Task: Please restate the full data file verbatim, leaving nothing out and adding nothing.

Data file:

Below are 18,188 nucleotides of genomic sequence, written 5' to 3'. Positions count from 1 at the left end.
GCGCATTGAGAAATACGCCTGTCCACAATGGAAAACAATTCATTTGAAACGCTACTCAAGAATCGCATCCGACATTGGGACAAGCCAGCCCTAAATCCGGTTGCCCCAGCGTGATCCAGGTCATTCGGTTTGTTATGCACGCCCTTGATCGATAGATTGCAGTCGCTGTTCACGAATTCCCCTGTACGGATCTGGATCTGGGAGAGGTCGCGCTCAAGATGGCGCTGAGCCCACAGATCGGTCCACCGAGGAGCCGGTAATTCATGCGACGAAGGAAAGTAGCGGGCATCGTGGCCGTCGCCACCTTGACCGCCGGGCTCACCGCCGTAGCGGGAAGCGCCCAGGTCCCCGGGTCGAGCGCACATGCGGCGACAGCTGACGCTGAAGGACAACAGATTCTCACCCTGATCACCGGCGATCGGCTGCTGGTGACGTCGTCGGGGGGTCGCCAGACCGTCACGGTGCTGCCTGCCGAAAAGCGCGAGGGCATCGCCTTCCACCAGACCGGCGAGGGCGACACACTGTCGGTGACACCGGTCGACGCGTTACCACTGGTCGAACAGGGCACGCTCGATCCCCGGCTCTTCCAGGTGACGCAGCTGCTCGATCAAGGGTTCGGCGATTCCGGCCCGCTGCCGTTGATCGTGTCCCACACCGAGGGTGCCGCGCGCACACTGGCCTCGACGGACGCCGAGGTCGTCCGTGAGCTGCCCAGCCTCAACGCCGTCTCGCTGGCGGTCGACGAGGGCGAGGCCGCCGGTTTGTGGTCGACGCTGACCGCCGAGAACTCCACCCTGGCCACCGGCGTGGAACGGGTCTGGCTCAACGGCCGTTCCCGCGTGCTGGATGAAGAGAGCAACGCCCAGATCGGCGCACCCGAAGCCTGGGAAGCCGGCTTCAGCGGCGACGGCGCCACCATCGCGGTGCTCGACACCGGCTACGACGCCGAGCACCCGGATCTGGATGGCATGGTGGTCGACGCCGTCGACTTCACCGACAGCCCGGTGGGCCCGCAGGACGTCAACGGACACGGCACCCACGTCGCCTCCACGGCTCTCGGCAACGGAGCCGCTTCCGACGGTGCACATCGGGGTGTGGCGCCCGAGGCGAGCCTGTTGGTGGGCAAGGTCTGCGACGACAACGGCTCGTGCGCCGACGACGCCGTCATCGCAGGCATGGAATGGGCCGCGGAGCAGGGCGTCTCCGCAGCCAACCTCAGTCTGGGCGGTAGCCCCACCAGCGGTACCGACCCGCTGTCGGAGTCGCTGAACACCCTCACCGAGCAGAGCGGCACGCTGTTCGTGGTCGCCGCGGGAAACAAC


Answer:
Below are 18,188 nucleotides of genomic sequence, written 5' to 3'. Positions count from 1 at the left end.
GCGCATTGAGAAATACGCCTGTCCACAATGGAAAACAATTCATTTGAAACGCTACTCAAGAATCGCATCCGACATTGGGACAAGCCAGCCCTAAATCCGGTTGCCCCAGCGTGATCCAGGTCATTCGGTTTGTTATGCACGCCCTTGATCGATAGATTGCAGTCGCTGTTCACGAATTCCCCTGTACGGATCTGGATCTGGGAGAGGTCGCGCTCAAGATGGCGCTGAGCCCACAGATCGGTCCACCGAGGAGCCGGTAATTCATGCGACGAAGGAAAGTAGCGGGCATCGTGGCCGTCGCCACCTTGACCGCCGGGCTCACCGCCGTAGCGGGAAGCGCCCAGGTCCCCGGGTCGAGCGCACATGCGGCGACAGCTGACGCTGAAGGACAACAGATTCTCACCCTGATCACCGGCGATCGGCTGCTGGTGACGTCGTCGGGGGGTCGCCAGACCGTCACGGTGCTGCCTGCCGAAAAGCGCGAGGGCATCGCCTTCCACCAGACCGGCGAGGGCGACACACTGTCGGTGACACCGGTCGACGCGTTACCACTGGTCGAACAGGGCACGCTCGATCCCCGGCTCTTCCAGGTGACGCAGCTGCTCGATCAAGGGTTCGGCGATTCCGGCCCGCTGCCGTTGATCGTGTCCCACACCGAGGGTGCCGCGCGCACACTGGCCTCGACGGACGCCGAGGTCGTCCGTGAGCTGCCCAGCCTCAACGCCGTCTCGCTGGCGGTCGACGAGGGCGAGGCCGCCGGTTTGTGGTCGACGCTGACCGCCGAGAACTCCACCCTGGCCACCGGCGTGGAACGGGTCTGGCTCAACGGCCGTTCCCGCGTGCTGGATGAAGAGAGCAACGCCCAGATCGGCGCACCCGAAGCCTGGGAAGCCGGCTTCAGCGGCGACGGCGCCACCATCGCGGTGCTCGACACCGGCTACGACGCCGAGCACCCGGATCTGGATGGCATGGTGGTCGACGCCGTCGACTTCACCGACAGCCCGGTGGGCCCGCAGGACGTCAACGGACACGGCACCCACGTCGCCTCCACGGCTCTCGGCAACGGAGCCGCTTCCGACGGTGCACATCGGGGTGTGGCGCCCGAGGCGAGCCTGTTGGTGGGCAAGGTCTGCGACGACAACGGCTCGTGCGCCGACGACGCCGTCATCGCAGGCATGGAATGGGCCGCGGAGCAGGGCGTCTCCGCAGCCAACCTCAGTCTGGGCGGTAGCCCCACCAGCGGTACCGACCCGCTGTCGGAGTCGCTGAACACCCTCACCGAGCAGAGCGGCACGCTGTTCGTGGTCGCCGCGGGAAACAAC